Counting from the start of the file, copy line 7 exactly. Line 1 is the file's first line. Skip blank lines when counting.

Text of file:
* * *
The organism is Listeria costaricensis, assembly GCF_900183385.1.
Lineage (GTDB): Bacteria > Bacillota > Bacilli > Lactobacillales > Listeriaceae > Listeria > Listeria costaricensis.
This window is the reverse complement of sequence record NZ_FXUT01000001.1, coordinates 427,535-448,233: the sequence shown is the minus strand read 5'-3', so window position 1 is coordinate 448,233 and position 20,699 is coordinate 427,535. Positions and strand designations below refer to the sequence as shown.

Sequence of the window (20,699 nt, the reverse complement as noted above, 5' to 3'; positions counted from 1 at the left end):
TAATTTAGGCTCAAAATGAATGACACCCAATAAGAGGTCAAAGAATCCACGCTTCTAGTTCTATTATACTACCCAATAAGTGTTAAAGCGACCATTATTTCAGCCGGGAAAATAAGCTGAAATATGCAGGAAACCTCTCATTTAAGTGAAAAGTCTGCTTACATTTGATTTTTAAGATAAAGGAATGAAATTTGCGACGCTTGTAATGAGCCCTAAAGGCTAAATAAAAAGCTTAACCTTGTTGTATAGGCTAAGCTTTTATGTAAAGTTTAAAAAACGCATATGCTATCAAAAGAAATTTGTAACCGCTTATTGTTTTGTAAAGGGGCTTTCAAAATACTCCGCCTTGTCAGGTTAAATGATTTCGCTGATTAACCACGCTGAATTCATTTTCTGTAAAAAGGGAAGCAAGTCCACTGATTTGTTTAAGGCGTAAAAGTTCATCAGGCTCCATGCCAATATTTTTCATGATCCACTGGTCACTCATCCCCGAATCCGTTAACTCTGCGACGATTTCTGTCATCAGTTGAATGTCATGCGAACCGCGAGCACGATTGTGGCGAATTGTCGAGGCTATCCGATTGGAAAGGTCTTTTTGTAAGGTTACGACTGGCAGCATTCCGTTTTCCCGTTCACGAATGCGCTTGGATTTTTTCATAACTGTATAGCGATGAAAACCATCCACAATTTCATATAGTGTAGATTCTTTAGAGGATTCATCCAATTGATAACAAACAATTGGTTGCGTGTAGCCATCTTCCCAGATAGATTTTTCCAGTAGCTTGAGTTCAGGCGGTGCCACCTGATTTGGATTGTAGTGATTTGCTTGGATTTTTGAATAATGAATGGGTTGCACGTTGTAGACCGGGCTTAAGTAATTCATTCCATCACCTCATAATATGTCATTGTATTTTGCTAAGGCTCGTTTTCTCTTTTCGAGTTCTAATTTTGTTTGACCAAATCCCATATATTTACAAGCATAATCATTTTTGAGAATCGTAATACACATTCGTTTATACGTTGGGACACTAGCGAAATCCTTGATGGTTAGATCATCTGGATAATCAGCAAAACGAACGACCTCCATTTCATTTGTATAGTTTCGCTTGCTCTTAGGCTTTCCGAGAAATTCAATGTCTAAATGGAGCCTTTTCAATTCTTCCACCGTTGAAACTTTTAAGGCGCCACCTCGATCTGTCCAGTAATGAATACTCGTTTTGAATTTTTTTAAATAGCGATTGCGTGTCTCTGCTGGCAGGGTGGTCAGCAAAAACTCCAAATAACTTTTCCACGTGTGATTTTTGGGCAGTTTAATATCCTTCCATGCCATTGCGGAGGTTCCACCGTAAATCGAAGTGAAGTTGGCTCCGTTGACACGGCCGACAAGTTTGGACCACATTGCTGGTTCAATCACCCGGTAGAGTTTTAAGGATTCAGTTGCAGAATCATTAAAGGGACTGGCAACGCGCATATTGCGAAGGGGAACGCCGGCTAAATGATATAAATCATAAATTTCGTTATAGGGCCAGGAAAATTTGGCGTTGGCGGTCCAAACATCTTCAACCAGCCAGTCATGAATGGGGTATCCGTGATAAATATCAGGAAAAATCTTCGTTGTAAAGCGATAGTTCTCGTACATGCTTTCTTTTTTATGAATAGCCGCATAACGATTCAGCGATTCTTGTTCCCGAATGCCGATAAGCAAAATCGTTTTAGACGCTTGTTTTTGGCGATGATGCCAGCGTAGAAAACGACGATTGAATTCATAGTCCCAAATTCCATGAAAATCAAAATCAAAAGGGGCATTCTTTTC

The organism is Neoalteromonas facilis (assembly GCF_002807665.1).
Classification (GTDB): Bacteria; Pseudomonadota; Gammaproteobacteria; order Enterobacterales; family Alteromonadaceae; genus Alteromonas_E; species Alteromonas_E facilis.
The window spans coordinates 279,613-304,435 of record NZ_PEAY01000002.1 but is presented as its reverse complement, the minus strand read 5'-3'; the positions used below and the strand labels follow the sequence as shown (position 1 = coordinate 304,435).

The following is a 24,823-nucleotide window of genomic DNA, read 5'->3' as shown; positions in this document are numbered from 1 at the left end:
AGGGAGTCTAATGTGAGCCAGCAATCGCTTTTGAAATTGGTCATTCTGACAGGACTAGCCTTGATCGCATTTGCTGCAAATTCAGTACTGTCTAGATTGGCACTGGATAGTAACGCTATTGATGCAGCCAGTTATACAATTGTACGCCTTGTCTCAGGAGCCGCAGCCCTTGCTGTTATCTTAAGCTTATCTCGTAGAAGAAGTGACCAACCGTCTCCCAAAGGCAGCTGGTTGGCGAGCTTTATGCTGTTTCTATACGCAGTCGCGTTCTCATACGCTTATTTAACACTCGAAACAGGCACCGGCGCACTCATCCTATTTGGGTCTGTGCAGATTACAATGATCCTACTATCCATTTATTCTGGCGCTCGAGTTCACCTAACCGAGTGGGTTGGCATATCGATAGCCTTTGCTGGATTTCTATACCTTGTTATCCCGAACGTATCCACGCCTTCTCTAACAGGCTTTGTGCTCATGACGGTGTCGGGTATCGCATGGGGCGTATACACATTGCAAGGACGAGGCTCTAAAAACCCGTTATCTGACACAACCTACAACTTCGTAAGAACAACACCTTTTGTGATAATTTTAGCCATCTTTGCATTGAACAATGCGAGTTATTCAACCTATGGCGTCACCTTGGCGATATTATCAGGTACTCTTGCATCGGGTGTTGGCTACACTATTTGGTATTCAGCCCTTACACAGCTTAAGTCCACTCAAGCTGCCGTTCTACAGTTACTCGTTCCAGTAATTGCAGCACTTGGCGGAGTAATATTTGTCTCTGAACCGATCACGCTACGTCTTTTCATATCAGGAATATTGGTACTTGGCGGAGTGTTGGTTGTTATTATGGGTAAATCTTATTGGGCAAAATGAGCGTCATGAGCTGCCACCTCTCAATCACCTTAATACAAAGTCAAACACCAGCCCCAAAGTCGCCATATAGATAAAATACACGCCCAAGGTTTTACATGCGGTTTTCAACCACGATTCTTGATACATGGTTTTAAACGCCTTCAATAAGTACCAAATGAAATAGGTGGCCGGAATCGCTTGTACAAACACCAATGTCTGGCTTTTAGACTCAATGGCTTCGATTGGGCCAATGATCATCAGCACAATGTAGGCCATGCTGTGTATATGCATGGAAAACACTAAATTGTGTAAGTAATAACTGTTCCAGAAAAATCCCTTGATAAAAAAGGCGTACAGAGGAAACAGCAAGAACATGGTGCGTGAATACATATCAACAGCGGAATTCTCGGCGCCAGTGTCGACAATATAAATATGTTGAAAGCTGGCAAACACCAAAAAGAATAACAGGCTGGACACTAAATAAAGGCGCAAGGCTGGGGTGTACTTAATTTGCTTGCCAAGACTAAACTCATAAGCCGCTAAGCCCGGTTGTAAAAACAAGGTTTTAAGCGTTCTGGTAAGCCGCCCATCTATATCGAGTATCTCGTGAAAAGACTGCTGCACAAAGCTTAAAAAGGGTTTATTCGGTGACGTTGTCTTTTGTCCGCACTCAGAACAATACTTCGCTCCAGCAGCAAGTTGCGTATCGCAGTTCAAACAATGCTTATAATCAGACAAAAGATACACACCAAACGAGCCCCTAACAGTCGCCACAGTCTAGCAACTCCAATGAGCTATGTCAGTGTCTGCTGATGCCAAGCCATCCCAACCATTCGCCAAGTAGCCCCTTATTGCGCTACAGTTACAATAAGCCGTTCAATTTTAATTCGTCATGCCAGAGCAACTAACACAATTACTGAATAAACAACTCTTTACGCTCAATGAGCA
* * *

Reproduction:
Classification (GTDB): Bacteria; Pseudomonadota; Gammaproteobacteria; order Enterobacterales; family Alteromonadaceae; genus Alteromonas_E; species Alteromonas_E facilis.